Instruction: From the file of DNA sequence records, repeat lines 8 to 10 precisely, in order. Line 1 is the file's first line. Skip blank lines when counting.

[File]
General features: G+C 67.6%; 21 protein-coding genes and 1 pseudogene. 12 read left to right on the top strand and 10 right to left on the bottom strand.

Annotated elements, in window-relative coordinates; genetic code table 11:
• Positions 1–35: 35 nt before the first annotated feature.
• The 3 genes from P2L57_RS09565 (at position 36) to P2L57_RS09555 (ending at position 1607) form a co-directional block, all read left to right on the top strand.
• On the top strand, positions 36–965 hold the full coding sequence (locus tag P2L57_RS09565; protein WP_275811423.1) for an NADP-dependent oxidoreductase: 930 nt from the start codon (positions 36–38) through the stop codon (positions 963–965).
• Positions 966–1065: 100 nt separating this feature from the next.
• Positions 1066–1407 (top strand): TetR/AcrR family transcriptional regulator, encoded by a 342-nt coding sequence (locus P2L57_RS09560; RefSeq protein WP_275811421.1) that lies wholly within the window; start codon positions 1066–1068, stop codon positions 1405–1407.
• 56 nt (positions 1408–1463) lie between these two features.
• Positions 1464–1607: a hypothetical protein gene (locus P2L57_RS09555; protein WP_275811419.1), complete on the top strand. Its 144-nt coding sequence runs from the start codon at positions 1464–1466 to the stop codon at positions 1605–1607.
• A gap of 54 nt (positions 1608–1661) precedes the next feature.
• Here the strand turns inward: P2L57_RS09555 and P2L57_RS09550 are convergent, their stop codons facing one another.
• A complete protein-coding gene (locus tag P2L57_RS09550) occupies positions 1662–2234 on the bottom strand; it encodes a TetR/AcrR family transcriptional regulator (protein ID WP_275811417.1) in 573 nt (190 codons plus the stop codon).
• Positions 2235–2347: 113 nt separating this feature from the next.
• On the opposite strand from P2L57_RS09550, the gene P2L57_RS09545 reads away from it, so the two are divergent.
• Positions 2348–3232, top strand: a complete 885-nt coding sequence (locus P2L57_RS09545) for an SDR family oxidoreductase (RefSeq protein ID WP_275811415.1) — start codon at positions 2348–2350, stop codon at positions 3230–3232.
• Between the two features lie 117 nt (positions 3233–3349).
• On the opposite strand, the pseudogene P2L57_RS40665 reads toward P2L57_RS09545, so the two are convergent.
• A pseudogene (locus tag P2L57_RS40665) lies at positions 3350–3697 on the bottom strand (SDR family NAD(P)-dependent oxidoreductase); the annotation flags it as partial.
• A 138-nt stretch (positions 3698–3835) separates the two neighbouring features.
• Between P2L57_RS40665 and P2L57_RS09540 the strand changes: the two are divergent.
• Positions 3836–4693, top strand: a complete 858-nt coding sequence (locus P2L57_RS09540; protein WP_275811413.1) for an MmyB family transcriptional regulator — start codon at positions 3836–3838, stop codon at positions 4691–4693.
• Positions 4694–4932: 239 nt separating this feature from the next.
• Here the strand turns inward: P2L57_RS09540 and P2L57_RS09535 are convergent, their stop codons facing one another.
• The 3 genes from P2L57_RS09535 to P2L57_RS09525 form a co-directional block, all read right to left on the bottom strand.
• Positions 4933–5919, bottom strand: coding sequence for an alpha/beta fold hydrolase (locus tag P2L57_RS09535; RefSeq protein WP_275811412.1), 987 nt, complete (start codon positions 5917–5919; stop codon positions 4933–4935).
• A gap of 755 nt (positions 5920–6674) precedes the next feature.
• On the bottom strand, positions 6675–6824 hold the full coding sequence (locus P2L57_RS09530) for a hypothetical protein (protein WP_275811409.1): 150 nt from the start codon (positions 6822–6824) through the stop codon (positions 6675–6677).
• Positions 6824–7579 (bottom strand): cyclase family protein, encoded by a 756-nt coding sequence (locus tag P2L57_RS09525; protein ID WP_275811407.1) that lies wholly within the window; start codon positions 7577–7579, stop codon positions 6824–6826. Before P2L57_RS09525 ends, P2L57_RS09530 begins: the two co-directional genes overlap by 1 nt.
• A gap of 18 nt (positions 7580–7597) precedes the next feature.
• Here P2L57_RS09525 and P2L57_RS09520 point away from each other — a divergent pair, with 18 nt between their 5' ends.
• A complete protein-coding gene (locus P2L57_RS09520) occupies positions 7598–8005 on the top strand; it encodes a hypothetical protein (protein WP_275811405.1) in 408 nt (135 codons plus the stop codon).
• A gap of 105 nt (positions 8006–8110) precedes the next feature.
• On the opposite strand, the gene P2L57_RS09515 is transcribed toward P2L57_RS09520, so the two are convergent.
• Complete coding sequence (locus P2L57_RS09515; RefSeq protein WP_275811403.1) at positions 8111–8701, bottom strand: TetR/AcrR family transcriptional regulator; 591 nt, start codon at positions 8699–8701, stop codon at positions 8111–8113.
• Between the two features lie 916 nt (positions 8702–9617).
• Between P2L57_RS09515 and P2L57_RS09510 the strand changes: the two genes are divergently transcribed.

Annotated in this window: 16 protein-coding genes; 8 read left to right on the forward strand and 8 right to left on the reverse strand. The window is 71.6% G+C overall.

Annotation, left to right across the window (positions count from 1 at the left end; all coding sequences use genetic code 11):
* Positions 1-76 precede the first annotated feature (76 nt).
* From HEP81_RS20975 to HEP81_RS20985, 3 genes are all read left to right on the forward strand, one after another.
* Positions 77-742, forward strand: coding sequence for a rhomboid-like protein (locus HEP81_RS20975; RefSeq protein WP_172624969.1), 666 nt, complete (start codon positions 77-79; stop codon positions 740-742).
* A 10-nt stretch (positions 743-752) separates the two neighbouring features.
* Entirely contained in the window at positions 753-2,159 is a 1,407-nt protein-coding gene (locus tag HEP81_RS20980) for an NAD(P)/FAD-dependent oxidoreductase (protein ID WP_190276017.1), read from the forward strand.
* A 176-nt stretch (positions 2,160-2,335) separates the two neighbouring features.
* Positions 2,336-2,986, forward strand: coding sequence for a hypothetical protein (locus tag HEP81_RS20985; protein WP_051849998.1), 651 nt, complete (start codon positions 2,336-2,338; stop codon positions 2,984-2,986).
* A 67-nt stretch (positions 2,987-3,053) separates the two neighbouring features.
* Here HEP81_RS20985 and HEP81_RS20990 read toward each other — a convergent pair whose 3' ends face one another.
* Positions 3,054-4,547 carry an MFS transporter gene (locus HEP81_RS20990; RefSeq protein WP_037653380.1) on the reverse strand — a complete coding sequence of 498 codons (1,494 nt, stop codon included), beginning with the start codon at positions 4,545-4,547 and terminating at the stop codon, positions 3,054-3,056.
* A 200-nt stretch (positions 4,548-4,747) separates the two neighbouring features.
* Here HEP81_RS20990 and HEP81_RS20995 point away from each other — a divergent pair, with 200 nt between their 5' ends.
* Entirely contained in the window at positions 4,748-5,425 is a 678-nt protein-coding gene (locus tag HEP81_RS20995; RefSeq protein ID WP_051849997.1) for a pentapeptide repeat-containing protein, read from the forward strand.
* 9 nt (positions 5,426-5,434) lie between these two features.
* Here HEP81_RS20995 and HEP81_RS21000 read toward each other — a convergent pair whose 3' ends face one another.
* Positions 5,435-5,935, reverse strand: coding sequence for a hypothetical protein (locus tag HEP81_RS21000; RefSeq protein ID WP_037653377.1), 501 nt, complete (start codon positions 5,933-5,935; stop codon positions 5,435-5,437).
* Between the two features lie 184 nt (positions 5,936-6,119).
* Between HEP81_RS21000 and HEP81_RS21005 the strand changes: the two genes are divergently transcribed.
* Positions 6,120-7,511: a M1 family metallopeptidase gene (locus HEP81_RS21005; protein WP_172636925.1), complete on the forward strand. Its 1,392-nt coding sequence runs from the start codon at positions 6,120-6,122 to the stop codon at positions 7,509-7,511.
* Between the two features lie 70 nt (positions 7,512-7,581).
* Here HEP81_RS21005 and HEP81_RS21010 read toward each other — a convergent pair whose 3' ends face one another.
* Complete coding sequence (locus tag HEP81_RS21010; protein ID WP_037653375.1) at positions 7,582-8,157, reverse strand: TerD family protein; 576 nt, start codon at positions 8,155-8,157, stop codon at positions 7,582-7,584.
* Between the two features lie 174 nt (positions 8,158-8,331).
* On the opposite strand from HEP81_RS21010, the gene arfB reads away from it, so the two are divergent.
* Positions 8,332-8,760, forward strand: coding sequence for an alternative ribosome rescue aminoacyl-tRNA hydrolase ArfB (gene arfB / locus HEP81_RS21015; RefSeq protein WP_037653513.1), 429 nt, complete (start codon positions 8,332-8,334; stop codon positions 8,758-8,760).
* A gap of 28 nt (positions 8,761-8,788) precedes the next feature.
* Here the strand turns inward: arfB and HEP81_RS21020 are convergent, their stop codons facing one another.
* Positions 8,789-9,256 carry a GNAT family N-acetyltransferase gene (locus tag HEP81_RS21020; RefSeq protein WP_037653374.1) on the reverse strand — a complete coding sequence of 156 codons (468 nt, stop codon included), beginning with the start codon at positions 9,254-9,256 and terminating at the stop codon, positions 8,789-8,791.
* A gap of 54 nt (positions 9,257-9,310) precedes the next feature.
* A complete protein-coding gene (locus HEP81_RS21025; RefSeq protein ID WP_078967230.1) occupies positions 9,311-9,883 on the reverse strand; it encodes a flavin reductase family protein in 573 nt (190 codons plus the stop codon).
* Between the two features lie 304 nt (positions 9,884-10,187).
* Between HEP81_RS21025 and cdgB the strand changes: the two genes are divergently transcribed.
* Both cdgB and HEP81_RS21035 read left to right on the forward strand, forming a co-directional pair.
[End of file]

• 56 nt (positions 1408–1463) lie between these two features.
• Positions 1464–1607: a hypothetical protein gene (locus P2L57_RS09555; protein WP_275811419.1), complete on the top strand. Its 144-nt coding sequence runs from the start codon at positions 1464–1466 to the stop codon at positions 1605–1607.
• A gap of 54 nt (positions 1608–1661) precedes the next feature.